Bat Week: learn how the animals can help us and how we can help them

Spread of white-nose syndrome a concern to BC Community Bat Program

Bat box time for maintenance: Fall is the perfect time to check that your bat box is water-tight and clean, ready to offer a safe roosting site for bats in spring. Photo: Habitat Acquisition Trust

B.C.’s bats need our help, says the BC Community Bat Program, and what better time to promote awareness for the interesting and useful creatures than Halloween, when images of them abound.

October 24 to 31 is International Bat Week, which is dedicated to appreciating all the ways these animals benefit their environments, including eating insects, pollinating flowers and spreading seeds and nutrients.

READ MORE: BC bats don’t spread COVID-19 says Kootenay Bat Project

“Bats in BC help control agricultural and forest pests, as well as mosquitoes in our yards — but now bats need our help,” said Mandy Kellner, coordinator, BC Community Bat Program.

“The conservation of bats in BC has always been important, since over half the species in this province are considered at risk. With the continuing spread of White-nose Syndrome in Washington State, bat conservation is more important than ever as we expect to see impacts in BC in the near future. ”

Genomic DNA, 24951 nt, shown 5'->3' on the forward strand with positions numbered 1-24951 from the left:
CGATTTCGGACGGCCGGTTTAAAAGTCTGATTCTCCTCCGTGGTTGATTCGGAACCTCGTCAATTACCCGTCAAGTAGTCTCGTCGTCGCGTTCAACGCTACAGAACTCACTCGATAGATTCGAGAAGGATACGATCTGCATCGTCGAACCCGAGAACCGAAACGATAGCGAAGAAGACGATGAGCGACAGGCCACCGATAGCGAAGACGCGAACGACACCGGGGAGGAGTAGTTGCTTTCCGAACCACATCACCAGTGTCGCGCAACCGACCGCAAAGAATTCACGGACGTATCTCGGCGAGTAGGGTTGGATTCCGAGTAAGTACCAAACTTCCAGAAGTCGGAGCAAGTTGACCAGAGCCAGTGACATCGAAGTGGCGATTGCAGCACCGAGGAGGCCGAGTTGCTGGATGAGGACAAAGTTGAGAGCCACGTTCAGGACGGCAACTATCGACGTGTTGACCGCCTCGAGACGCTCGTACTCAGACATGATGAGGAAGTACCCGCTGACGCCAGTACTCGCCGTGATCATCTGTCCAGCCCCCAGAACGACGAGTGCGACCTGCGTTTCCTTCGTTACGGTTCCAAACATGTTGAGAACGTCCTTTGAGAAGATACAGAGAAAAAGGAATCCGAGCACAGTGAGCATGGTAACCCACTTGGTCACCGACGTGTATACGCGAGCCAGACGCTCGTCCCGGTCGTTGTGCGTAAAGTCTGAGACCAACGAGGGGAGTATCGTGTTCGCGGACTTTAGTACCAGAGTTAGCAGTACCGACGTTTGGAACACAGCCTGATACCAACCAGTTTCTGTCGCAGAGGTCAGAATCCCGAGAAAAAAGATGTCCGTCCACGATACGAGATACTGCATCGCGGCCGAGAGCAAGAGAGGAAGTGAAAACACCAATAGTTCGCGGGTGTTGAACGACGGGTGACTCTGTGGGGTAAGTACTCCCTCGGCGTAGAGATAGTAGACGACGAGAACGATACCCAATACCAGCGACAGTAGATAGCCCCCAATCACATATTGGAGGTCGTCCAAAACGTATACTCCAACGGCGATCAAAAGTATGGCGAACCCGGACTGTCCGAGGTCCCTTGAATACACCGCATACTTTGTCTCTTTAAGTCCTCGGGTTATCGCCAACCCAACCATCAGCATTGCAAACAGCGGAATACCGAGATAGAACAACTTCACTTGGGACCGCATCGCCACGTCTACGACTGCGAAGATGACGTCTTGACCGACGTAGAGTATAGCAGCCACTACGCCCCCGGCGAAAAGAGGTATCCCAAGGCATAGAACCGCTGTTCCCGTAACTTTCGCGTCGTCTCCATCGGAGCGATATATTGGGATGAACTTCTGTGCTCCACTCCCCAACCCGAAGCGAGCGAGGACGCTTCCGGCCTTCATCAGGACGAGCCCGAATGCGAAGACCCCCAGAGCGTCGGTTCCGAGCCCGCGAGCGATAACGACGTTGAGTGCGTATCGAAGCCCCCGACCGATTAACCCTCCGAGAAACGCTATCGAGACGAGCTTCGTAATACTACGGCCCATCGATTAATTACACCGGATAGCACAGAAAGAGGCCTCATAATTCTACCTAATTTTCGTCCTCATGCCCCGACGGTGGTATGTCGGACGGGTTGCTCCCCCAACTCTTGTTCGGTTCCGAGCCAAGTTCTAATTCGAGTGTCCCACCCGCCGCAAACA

Not only does Bat Week coincide with the Halloween season, making it a good time to counter perspectives of bats as spooky creatures, it’s also the time of year when they migrate to warmer climes in search of insects to eat.

Because this is the time of year bats tend to leave our nieghbourhoods, it’s a good time to do renovations if you’ve happened to have to delay them due to bat presence.

The BC Community Bat Program says this is also the time to clean out and repair bat boxes, or do bat-friendly exclusion work without disturbing or injuring any bats.

READ MORE: Kootenay residents asked to participate in bat count

Another important thing for the later months of the year is to report any bats you see in the winter. Community bat programs will be requesting reports of dead bats or sighting of winter bat activity to continue to monitor for White-nose Syndrome.

The Kootenay Community Bat Program partners with the BC Ministry of Environment and is funded by the Habitat Conservation Trust Foundation, Forest Enhancement Society of BC, Habitat Stewardship Program, Columbia Basin Trust and the Kootenay Conservation Program.

Thanks to this support they are able to provide information and promote local stewardship and citizen science.

On their website, bcbats.ca have a wealth of information on how to report winter bat sightings, how to install and maintain a bat box or how to safely remove them from your home, plus lots more information about the animals themselves and all the ways they can be helpful to have around.

You can also learn more about International Bat Week at www.batweek.org



paul.rodgers@kimberleybulletin

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